They undulate their bodies, darting from place to place, then resting on the bottom camouflaged by the muddy bottom. As a group, they belong to the families Achiropsettidae, Pleuronectidae, Paralichthyidae, and Bothidae (order Pleuronectiformes).
Flounders are born with bilateral symmetry with an eye on each side. A few days later, they begin to lean to the side. The eye on their lower side slowly migrates so both eyes are on top. To make this work, their bodies undergo various changes in bones, nerve and muscular structure. Their undersides slowly lose colour — as who cares what colour your belly is if nobody's going to see it when you mate. But flounders face other pressures.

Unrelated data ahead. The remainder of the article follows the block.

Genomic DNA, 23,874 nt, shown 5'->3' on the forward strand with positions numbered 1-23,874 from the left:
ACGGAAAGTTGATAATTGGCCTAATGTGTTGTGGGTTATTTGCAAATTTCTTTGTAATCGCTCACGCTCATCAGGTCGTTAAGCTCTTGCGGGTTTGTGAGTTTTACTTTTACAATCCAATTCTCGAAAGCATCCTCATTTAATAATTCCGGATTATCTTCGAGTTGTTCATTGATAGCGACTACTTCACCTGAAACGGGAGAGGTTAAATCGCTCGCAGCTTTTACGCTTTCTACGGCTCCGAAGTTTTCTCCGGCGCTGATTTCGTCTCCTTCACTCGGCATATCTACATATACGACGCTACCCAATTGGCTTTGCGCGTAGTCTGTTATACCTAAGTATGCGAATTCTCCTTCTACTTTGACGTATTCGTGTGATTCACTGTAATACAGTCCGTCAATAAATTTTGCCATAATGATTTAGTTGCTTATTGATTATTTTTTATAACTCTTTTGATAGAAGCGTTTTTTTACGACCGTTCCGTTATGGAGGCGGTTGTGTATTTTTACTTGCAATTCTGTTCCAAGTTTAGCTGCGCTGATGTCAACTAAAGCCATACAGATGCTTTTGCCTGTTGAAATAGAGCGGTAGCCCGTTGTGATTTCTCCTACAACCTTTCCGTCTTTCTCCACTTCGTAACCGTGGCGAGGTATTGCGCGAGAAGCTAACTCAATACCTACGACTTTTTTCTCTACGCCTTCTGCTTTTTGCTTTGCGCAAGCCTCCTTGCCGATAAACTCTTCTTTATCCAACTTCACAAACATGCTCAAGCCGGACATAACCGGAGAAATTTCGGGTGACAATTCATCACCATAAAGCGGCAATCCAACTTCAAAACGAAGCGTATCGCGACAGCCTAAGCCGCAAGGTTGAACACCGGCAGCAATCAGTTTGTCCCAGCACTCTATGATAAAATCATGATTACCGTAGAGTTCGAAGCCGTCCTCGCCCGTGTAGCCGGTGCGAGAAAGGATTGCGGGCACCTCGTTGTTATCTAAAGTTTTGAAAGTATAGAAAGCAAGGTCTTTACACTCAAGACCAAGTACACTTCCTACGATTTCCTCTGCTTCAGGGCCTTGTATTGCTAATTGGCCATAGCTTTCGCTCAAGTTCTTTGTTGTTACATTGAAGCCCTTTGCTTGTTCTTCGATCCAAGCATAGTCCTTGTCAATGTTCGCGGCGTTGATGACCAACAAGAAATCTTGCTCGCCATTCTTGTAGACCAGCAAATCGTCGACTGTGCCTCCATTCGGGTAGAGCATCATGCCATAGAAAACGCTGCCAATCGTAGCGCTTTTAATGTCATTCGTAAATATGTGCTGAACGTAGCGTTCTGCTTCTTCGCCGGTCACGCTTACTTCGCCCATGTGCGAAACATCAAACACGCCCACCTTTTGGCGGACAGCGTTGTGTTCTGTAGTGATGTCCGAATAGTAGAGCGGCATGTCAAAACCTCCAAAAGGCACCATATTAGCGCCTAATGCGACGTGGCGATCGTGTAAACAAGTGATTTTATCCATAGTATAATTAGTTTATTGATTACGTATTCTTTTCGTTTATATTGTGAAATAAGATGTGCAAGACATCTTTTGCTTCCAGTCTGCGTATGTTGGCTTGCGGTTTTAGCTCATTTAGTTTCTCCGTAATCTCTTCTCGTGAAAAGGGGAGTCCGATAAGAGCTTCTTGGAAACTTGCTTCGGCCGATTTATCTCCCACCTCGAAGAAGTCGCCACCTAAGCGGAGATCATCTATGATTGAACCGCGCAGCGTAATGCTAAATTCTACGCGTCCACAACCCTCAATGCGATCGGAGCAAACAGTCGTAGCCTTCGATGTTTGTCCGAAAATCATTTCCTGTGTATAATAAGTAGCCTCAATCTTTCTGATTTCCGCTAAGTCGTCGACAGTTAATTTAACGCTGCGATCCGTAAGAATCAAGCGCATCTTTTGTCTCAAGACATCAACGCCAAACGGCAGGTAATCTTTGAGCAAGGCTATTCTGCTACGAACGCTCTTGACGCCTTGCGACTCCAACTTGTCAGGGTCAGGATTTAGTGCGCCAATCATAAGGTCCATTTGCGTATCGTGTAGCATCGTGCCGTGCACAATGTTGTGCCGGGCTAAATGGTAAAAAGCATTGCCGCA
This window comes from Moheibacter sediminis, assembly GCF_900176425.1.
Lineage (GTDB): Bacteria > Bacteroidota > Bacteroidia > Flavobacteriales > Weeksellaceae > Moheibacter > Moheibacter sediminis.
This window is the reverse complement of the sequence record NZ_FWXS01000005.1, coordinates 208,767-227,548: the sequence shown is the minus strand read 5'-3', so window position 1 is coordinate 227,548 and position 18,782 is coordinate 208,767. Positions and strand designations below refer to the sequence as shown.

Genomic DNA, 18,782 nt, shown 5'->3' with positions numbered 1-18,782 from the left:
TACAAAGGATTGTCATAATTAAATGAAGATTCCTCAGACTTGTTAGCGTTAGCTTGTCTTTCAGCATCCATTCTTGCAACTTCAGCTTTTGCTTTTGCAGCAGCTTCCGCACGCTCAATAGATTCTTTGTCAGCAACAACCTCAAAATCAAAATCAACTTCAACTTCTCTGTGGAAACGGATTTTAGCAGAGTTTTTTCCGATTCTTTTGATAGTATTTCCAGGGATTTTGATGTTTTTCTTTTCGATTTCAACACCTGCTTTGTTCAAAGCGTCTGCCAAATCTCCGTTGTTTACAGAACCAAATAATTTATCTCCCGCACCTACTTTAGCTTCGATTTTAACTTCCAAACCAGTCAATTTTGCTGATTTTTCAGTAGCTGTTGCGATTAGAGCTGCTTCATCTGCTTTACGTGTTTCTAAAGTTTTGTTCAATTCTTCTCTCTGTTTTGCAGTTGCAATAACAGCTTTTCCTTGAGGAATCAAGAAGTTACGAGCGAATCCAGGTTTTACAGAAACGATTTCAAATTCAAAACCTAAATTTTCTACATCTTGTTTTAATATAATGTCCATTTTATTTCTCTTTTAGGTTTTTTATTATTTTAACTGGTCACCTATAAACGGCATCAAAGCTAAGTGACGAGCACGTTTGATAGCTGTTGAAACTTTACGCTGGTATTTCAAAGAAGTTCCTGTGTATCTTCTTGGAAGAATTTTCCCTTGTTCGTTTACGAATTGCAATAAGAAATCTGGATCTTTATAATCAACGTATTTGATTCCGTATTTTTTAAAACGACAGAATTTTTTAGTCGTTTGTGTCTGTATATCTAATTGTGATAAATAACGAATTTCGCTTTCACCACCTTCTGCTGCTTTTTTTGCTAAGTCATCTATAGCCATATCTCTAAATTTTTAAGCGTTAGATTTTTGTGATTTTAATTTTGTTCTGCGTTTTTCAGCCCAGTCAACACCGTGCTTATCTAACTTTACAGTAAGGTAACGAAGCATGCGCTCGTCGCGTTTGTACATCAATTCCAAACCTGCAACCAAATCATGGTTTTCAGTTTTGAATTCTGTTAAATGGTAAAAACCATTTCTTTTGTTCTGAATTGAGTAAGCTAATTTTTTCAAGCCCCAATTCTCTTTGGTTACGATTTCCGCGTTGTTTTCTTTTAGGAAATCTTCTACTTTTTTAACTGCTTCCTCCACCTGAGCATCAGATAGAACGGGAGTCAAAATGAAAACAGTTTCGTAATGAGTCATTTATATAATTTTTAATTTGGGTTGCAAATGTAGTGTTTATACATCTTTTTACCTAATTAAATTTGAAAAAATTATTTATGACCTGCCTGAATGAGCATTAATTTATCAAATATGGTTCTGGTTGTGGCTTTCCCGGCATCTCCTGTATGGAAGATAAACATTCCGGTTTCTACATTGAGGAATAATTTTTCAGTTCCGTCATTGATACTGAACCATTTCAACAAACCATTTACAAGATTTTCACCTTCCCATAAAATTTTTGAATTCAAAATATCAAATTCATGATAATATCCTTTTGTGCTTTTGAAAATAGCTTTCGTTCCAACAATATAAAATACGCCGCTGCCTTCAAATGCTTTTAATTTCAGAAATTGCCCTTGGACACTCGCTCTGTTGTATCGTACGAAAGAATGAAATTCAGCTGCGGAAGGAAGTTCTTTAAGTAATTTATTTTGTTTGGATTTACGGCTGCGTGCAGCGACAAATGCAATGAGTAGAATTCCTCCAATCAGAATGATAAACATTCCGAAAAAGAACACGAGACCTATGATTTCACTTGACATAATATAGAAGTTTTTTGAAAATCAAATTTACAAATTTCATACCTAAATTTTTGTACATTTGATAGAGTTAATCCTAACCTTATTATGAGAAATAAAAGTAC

We complain about first world problems, but stressors in mating for our fishy friends are very real. If a genotypically female flounder is stressed during sexual development, she'll become phenotypically male — though he'll shoot all X's when it comes time to fertilize.